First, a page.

There is a running battle within me. Part of me loves having my iPhone and, at times, can’t envision productive life without it. I have a universe of information at my fingertips! With the wealth of apps available, many for free or very cheap, I can write job bids for everything from siding repair to a complete remodel, look up real-time prices at Home Depot or Lowes, and study Torah with a tap of a finger. But here is the problem: with the wealth of apps available, many for free or very cheap, I can write job bids for everything from siding repair to a complete remodel, look up real-time prices at Home Depot or Lowes, and study Torah with a tap of a finger.
Sometimes I really wonder if the trade-off is worth it. My phone has an eight mega-pixel camera, which totally blows away any camera costing less than $2000 a decade ago. I can shoot HD video, edit it in-phone, and upload it to the internet within minutes (something I actually did earlier today). Then again, because of all this, I use my DSLR camera less. I don’t hesitate to pull out my phone, six days a week, to take a picture of my daughter with her clothes stuffed, and acting like a sumo wrestler. But do I really enjoy these moments as much as I would if I were focused on experiencing them? Perhaps, when there was no alternative, we paid a lot more attention and committed more things to memory. A small example of this may be found in the fact that we don’t memorize phone numbers like we used to. In fact, this is becoming such a dying art, that the mere idea of knowing phone numbers is preposterous to most modern children!
The dependence upon technology does seem like a necessary evil, especially when you consider how far things have progressed–technologically speaking–in the last few decades. There is no denying that technology will only be increasing in societal saturation in the years to come. It is awfully frustrating at times, especially when my kids are home from school and have to use a computer to do their homework. For many of my classes, I have no choice but to use a computer for my homework. Sixteen years ago, when I met my wife, I had never even been on the internet before. I absolutely loved the manual typewriter that I had which typed in cursive! I would take it here and there, like some kind of antique laptop, hauling with me the paper that I needed, and cussing myself for each typo. Now, I can talk into my phone, and have it type out everything I say (with reasonable accuracy). Yet, I come here to write, and write I do. Perhaps “writing” is being a bit daft, most of the time I seem to just vomit out words through my fingertips.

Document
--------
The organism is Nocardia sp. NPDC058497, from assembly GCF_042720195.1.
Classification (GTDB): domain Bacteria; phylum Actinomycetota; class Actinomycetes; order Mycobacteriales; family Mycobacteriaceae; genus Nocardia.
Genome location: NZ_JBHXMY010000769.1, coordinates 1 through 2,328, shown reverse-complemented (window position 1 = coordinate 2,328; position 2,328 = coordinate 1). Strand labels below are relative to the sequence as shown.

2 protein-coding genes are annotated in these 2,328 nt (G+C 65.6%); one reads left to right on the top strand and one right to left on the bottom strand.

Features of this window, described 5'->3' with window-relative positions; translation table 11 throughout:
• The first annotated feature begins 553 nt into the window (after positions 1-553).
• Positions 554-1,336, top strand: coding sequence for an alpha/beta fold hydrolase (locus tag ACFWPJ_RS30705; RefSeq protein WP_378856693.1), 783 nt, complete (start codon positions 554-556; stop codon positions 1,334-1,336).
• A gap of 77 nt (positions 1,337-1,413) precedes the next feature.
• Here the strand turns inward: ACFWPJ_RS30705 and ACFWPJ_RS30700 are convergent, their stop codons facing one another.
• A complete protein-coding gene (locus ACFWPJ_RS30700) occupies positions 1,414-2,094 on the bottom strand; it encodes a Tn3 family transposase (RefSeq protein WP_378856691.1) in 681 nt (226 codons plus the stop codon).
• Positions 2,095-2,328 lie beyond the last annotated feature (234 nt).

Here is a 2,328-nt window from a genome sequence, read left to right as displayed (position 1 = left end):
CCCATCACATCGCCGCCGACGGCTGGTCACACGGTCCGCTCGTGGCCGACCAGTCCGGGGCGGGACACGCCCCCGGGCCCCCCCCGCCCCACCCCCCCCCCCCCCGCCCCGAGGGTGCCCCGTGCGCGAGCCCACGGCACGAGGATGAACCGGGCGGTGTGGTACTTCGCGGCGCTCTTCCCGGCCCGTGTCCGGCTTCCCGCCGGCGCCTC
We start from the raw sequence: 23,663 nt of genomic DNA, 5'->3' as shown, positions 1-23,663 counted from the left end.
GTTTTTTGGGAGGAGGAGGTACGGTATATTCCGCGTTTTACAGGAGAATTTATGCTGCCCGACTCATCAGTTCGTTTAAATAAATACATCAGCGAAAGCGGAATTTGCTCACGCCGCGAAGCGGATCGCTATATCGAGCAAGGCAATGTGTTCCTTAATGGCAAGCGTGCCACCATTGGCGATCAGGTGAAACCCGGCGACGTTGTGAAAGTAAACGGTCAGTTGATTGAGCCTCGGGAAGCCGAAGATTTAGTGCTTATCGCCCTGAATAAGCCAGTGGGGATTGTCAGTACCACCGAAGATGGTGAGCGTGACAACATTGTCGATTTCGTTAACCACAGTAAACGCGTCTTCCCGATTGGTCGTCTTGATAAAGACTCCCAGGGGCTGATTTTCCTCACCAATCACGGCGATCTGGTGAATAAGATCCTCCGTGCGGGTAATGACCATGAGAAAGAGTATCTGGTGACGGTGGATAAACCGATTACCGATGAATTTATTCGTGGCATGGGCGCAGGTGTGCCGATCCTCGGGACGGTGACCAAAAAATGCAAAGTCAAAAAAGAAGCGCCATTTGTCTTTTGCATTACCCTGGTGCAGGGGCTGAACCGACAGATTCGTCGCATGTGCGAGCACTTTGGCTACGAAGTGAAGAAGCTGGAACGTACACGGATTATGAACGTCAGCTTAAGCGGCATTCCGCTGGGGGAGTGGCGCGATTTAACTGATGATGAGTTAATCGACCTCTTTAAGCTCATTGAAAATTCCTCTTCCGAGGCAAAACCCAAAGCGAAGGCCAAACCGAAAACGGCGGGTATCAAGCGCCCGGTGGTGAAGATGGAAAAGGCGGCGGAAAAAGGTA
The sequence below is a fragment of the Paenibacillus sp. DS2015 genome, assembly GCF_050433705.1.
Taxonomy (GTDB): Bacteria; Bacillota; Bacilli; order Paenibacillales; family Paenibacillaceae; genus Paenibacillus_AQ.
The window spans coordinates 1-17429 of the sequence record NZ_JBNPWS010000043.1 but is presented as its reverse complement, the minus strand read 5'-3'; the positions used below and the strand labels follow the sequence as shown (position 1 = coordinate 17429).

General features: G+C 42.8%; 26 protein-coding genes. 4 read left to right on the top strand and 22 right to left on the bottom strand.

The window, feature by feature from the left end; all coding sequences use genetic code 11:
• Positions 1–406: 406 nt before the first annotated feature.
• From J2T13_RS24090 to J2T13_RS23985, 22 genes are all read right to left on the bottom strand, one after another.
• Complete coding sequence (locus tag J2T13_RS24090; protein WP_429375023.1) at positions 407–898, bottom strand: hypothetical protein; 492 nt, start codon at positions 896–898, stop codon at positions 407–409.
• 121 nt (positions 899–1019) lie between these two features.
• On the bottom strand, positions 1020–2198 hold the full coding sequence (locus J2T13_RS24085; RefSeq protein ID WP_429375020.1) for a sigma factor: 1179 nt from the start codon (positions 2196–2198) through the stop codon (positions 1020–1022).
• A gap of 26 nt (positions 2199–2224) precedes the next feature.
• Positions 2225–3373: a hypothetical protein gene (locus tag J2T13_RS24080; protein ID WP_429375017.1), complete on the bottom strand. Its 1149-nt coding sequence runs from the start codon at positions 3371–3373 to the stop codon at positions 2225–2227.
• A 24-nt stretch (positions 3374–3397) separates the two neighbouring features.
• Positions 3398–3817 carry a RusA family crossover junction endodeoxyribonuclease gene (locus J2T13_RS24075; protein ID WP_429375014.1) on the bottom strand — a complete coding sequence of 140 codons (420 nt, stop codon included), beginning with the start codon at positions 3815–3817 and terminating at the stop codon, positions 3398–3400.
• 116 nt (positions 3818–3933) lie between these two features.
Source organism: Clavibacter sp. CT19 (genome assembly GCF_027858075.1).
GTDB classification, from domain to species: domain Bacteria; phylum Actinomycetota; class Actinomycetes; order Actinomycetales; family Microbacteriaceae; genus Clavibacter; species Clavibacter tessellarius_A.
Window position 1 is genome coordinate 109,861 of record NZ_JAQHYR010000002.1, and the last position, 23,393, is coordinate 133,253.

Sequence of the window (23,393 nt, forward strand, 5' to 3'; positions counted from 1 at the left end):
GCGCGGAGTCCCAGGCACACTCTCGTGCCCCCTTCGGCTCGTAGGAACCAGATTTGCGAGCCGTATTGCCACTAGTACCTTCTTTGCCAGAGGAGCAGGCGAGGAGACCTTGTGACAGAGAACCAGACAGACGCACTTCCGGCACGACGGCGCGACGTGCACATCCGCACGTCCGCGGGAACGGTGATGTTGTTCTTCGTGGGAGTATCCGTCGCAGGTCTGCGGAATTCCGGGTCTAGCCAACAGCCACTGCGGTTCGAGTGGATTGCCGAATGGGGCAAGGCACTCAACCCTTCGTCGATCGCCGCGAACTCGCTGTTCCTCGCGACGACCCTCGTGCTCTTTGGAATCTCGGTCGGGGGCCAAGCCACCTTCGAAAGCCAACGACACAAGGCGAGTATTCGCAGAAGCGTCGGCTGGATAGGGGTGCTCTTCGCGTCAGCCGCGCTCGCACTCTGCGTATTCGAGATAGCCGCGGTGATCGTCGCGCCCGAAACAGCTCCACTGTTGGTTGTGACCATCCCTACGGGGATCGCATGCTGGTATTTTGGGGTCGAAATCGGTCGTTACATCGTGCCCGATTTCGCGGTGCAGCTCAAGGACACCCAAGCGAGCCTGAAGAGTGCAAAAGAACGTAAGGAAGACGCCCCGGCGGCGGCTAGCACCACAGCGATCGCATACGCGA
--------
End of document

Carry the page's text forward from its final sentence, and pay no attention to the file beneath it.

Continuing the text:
I have been trying to figure out a way to enjoy the benefits of my smartphone, without suffering from the zombification that comes along with it. I have considering deleting the Facebook app from my phone, and disabling the email app. Sometimes though, I wonder why I should bother to keep it at all. It is great to have the wealth of information available, but it seems like it could have an effect on decreasing wonder–although it doesn’t seem to have done this for me.
Maybe the answer is to become more like the Amish. Instead of totally spurning technology though, I think I just need to be able to be stronger in terms of resisting the urge to open my email or Facebook when I have a free minute. Maybe I need to just spend less time with earbuds in. Perhaps the answer is to become a bit “Jewmish.” The Amish make up about 2% of the American population, as do Jews. But the hard part is that whenever I consider increasing my luddite nature, I can’t figure out where the line should be drawn.
I don’t really think many people are reading my blog yet, it has only been a week, so perhaps one day people will be combing through the archives, but if any of you have any suggestions, I’m open to hearing them!
Note: shortest–regular–post yet!!! Yippee!!